I prefer the Evo. It's easier to drive, a good bit more refined (especially in MR trim) and much more comfortable. The Subaru is fast and fun, but it always feels like a car they didn't quite finish. Its driver seat is too wide, its shifter too vague and its ride too rough. Oddly enough, I prefer the look of the STI, especially if I paint it flat black in my home garage with a can of Krylon and dub it the Flat Black Terror.
Given the choice between these two Evo models, I would buy the GSR. It might not be as quick on a racetrack, but I live on the street where the GSR with its five-speed manual is quicker, more durable and simply more fun. Plus, it costs less, which means I'd have money left over for some tough-looking wheels, a little bit of shop labor to remove the big rear spoiler and a nice meal.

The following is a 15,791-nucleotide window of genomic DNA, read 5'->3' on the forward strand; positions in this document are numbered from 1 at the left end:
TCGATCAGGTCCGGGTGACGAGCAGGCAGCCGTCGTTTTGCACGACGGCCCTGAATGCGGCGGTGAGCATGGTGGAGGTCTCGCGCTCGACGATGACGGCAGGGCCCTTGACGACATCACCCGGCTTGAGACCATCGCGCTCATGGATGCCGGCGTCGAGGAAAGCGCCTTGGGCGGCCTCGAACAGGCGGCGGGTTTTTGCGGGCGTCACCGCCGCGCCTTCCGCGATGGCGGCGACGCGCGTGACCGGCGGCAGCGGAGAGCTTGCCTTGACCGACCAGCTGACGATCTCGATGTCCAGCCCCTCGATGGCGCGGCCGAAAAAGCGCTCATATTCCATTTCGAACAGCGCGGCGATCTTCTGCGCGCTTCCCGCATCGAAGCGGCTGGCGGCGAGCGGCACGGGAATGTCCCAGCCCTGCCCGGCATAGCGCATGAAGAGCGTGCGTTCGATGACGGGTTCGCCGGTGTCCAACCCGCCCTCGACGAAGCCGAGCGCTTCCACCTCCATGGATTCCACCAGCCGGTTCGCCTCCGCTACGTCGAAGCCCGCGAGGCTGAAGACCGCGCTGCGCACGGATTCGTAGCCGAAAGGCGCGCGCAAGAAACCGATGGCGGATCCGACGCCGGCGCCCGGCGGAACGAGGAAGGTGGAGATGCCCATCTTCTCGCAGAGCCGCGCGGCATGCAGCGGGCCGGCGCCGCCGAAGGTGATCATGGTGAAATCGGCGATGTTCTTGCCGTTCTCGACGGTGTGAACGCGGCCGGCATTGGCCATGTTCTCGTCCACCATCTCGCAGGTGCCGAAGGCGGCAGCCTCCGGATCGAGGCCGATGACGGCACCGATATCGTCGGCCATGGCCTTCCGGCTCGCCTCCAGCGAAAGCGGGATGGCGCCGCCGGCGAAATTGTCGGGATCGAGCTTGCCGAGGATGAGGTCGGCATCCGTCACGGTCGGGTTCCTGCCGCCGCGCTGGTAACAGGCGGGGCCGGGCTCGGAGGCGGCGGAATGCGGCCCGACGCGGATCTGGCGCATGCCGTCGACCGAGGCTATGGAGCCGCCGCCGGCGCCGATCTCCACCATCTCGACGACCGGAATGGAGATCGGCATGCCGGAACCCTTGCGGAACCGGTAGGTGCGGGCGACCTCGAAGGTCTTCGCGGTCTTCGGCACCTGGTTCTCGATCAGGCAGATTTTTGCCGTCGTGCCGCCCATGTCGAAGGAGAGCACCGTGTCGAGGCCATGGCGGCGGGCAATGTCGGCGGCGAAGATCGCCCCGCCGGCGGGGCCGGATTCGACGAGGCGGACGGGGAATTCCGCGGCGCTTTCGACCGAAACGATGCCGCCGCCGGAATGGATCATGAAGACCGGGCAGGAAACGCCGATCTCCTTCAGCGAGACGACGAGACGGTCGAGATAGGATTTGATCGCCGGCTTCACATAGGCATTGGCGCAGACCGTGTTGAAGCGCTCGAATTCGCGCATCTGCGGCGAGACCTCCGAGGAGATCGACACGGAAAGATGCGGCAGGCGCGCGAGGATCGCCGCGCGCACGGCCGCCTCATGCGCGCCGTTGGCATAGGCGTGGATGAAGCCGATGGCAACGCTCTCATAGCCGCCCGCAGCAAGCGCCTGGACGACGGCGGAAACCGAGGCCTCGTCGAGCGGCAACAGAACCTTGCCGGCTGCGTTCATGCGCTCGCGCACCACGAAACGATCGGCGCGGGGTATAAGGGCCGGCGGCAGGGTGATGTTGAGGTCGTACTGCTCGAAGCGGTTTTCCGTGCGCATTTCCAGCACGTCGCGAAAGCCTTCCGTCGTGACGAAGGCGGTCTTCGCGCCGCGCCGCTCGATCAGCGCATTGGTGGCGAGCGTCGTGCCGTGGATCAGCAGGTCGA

Normally a raft of high-end options wouldn't be found on performance-oriented cars like these, but the pressure of mass appeal in the marketplace has pushed the automakers to offer more equipment than ever for the Evo and STI. Whether this is a good thing depends on whether you think convenience should outweigh purity of purpose.
2008 Mitsubishi Lancer Evolution GSR
2008 Mitsubishi Lancer Evolution MR
2008 Subaru Impreza WRX STI
N/A: Not Available
HID headlights: These cars are fast enough that it's easy to out-drive your headlights. HIDs offer illumination superior to conventional halogens.
Keyless ignition: You can dispense with having to fish a key or fob out of your pocket or purse when you have keyless ignition. Just walk up to the car, open the door and turn the ignition switch.
Navigation system: Likewise, this is a boon to locating your favorite canyon road and will help you find your way home when you get "lost."